def actor_func(self):
        time.sleep(self.sleepValue)

Recalling the suboptimality of ex1, let’s first see what happens if we attempt to perform all five actor_func() calls within a single actor:

def ex4():
    # This is suboptimal in Ray, and should only be used for the sake of this example
    actor_example = Sleeper.remote()

    five_results = []
    for i in range(5):
        five_results.append(actor_example.actor_func.remote())

    # Wait until the end to call ray.get()
    ray.get(five_results)

We enable cProfile on this example as follows:

def main():
    ray.init()
    cProfile.run('ex4()')

if __name__ == "__main__":
    main()

Running our new Actor example, cProfile’s abbreviated output is as follows:

12519 function calls (11956 primitive calls) in 2.525 seconds

ncalls  tottime  percall  cumtime  percall filename:lineno(function)
...
1    0.000    0.000    0.015    0.015 actor.py:546(remote)
1    0.000    0.000    0.015    0.015 actor.py:560(_remote)
1    0.000    0.000    0.000    0.000 actor.py:697(__init__)
...
1    0.000    0.000    2.525    2.525 your_script_here.py:63(ex4)
...
9    0.000    0.000    0.000    0.000 worker.py:2459(__init__)
1    0.000    0.000    2.509    2.509 worker.py:2535(get)
9    0.000    0.000    0.000    0.000 worker.py:2695(get_global_worker)
4    0.000    0.000    2.508    0.627 worker.py:374(retrieve_and_deserialize)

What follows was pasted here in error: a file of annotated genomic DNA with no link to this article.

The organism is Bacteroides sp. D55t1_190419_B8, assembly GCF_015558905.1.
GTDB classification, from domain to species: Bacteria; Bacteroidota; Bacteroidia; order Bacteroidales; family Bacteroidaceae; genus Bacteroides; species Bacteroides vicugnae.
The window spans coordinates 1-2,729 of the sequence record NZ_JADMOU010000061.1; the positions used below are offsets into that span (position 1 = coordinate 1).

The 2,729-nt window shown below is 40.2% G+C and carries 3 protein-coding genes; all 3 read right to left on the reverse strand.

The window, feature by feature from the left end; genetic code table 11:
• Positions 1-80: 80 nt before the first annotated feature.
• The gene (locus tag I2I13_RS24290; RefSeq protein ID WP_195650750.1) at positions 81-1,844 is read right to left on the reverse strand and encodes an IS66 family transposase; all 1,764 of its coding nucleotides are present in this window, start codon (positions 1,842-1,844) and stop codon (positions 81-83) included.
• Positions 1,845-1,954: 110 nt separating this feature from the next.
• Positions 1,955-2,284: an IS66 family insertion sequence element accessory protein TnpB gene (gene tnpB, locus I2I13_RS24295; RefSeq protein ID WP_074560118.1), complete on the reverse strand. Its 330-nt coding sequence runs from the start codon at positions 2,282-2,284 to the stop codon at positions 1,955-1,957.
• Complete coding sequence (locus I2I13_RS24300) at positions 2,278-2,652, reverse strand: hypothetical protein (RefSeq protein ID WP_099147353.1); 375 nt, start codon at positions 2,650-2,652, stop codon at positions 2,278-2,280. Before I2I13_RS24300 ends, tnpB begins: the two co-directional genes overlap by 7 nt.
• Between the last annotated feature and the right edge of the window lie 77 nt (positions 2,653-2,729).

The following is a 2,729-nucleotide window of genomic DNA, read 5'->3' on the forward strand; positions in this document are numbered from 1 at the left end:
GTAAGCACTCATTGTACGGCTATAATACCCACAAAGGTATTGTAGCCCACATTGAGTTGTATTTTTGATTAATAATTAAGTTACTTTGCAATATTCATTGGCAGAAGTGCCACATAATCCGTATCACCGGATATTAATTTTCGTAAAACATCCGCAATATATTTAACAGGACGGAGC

1    0.000    0.000    2.509    2.509 worker.py:424(get_object)
8    0.000    0.000    0.001    0.000 worker.py:514(submit_task)
...

It turns out that the entire example still took 2.5 seconds to execute, or the time for five calls to actor_func() to run in serial. If you recall ex1, this behavior was because we did not wait until after submitting all five remote function tasks to call ray.get(), but we can verify on cProfile’s output line worker.py:2535(get) that ray.get() was only called once at the end, for 2.509 seconds. What happened?

It turns out Ray cannot parallelize this example, because we have only initialized a single Sleeper actor. Because each actor is a single, stateful worker, our entire code is submitted and ran on a single worker the whole time.

To better parallelize the actors in ex4, we can take advantage that each call to actor_func() is independent, and instead create five Sleeper actors. That way, we are creating five workers that can run in parallel, instead of creating a single worker that can only handle one call to actor_func() at a time.

def ex4():
    # Modified to create five separate Sleepers
    five_actors = [Sleeper.remote() for i in range(5)]

    # Each call to actor_func now goes to a different Sleeper
    five_results = []
    for actor_example in five_actors:
        five_results.append(actor_example.actor_func.remote())

    ray.get(five_results)

Our example in total now takes only 1.5 seconds to run:

1378 function calls (1363 primitive calls) in 1.567 seconds

ncalls  tottime  percall  cumtime  percall filename:lineno(function)
...
5    0.000    0.000    0.002    0.000 actor.py:546(remote)
5    0.000    0.000    0.002    0.000 actor.py:560(_remote)
5    0.000    0.000    0.000    0.000 actor.py:697(__init__)
...
1    0.000    0.000    1.566    1.566 your_script_here.py:71(ex4)
...
21    0.000    0.000    0.000    0.000 worker.py:2459(__init__)
1    0.000    0.000    1.564    1.564 worker.py:2535(get)
25    0.000    0.000    0.000    0.000 worker.py:2695(get_global_worker)
3    0.000    0.000    1.564    0.521 worker.py:374(retrieve_and_deserialize)
1    0.000    0.000    1.564    1.564 worker.py:424(get_object)
20    0.001    0.000    0.001    0.000 worker.py:514(submit_task)
...

Profiling (Internal)

If you are developing Ray core or debugging some system level failures, profiling the Ray core could help. In this case, see Profiling (Internal).